Taken as a whole, the economic picture is much the same as it was in November, when the independent Office for Budget Responsibility (OBR) downgraded its growth forecasts in light of the result of the EU Referendum. This time, it revised up its forecast for 2017 – from 1.4% to 2.0% – but also revised down its forecast for 2018, 2019 and 2020. Expectations for total economic growth over the next five years are therefore unchanged.
Prices are beginning to rise quickly. After three years of low inflation, the OBR expects it to reach 2.4% this year and remain at or above 2% for the foreseeable future. Fuel costs are one of the main factors behind this: they’ve gone up by around 20% in the last 12 months.
The Chancellor had nothing in this Budget to help ease this renewed pressure on household finances. We will have to wait until his next Budget, in the autumn, to see if he will provide relief, perhaps by cutting or freezing Fuel Duty.
3. Motoring taxes
Hammond did announce a welcome measure for the nation’s hauliers: a continuation of the freeze on Vehicle Excise Duty (VED) for HGVs. This is not a new policy – George Osborne had kept VED frozen for HGVs too – but it is perhaps significant that Hammond chose to mention it in his speech, whereas his predecessor did not.
The Budget document also announced that the Government ‘will continue to explore the appropriate tax treatment for diesel vehicles’, with changes likely to be included in Hammond’s next Budget later this year. We look forward to seeing the detail of any changes the Government is considering, and to the chance to engage with its review.
4. Business taxes
Perhaps the biggest policy change in this Budget concerned the taxation of self-employed workers. Whereas Osborne had announced a cut in their tax bills by abolishing Class 2 National Insurance Contributions (NICs) in 2018, Hammond raised their Class 4 NIC rates from 9% now to 10% in 2018 and 11% in 2019. The combination of the two Chancellors’ policies will mean that self-employed people earning more than £16,250 a year will pay more in NICs.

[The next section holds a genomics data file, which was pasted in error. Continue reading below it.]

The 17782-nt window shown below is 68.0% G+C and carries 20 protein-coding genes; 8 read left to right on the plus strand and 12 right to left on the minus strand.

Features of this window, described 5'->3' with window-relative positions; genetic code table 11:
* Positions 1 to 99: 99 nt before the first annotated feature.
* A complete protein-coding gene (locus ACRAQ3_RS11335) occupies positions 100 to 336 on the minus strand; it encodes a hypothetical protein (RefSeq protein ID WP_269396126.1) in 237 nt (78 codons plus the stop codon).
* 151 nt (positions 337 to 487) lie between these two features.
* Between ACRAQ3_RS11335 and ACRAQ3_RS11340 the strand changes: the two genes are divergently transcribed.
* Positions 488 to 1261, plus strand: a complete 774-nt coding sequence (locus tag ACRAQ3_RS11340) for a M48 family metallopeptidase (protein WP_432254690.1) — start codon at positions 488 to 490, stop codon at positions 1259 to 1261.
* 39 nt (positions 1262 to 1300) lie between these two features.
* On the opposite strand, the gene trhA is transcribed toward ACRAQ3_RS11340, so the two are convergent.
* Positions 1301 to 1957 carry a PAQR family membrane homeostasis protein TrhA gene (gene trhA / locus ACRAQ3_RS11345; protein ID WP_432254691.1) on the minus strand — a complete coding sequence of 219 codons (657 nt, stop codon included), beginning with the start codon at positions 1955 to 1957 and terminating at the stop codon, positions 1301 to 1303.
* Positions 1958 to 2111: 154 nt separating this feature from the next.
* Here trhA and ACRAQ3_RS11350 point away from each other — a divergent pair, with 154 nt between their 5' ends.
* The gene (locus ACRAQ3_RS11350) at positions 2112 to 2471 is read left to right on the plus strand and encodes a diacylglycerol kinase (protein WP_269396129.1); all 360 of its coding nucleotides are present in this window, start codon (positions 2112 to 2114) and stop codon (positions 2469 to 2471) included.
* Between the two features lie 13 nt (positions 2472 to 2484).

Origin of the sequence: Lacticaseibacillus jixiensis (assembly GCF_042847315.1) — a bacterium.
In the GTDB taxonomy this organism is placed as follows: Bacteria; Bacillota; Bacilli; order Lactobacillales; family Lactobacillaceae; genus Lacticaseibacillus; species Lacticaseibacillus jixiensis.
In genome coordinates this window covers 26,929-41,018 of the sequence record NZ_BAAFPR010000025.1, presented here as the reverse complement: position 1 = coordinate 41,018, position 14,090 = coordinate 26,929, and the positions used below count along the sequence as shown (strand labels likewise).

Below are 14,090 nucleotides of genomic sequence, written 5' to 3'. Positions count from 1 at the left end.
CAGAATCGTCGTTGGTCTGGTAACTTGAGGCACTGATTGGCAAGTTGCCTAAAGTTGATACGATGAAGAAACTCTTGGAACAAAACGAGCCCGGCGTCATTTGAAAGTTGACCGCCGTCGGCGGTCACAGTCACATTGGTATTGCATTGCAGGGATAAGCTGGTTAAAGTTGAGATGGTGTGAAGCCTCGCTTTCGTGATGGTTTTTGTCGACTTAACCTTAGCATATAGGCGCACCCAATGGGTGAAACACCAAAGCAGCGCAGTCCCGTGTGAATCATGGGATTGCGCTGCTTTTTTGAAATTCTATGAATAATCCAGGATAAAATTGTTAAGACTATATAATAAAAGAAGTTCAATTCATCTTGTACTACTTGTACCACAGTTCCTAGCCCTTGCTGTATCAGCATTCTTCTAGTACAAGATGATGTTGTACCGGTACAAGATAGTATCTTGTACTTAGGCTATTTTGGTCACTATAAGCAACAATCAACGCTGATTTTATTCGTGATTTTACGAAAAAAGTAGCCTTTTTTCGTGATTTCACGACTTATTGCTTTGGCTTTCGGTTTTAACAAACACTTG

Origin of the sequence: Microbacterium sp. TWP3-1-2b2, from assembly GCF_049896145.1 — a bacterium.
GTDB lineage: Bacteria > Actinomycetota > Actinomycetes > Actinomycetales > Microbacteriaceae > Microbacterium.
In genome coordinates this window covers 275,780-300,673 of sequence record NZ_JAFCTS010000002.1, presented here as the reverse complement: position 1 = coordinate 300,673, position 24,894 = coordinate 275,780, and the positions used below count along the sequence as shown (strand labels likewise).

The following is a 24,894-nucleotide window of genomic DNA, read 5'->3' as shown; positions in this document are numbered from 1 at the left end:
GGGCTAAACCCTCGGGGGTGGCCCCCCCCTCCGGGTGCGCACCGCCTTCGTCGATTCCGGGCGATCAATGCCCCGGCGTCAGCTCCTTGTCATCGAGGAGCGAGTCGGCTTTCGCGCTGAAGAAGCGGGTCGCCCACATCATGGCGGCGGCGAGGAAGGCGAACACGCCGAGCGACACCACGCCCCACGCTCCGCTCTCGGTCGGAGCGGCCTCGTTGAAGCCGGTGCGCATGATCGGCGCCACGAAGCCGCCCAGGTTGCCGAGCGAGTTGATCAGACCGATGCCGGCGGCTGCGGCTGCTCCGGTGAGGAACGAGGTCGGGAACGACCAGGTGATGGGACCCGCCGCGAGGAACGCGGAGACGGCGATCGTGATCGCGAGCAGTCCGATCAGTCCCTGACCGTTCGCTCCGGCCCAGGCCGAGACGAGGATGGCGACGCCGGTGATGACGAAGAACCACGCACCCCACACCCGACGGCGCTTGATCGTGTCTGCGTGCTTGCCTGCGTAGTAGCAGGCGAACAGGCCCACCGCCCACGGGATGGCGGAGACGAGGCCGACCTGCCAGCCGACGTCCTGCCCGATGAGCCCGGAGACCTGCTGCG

Meanwhile, the Chancellor did respond to the concerns raised by businesses about the upcoming Business Rates revaluation. He provided £435 million to compensate those small and medium-sized businesses that will see their Rates rise most sharply in April. The detail of where exactly this money will go has yet to be worked out, however, and is sure to cause further consternation before the matter is settled.
Infrastructure was the focus of Hammond’s Autumn Statement. In that, he announced a new £23 billion National Productivity Investment Fund to improve the country’s housing, transport and other infrastructure. Today, he didn’t offer any extra money to this cause, but rather filled in a little more detail on how that £23 billion will be spent.
Local Authorities will be invited to compete for a share of a £690 million pot to improve local transport links and relieve congestion. A further £220 million will be put towards tackling pinch points on the road network, including £90 million in the North of England and £23 million in the Midlands. This will all help make journeys quicker and smoother, and provide a boost to local economies too.
Find out more
To help fleets prepare for the changes, LeasePlan will once again be publishing its comprehensive ‘LeasePlan Funding & Taxation Guide’. The guide uses real world scenarios to illustrate what the Chancellor’s budgeting means in practice, not just on paper, and to clarify how fleet costs and policies will be affected by tax changes.
Pre-order your free copy of the 2017 Guide to Funding & Taxation by signing up to Fleet Insights here
If you would like to find out further information on how the Chancellor’s changes might affect your fleet, speak to your LeasePlan Account Manager or get in touch with a member of our LeasePlan Consultancy Services team.
Call: 0344 493 5810
Vehicle excise duty (VED) changes explainedRead the post >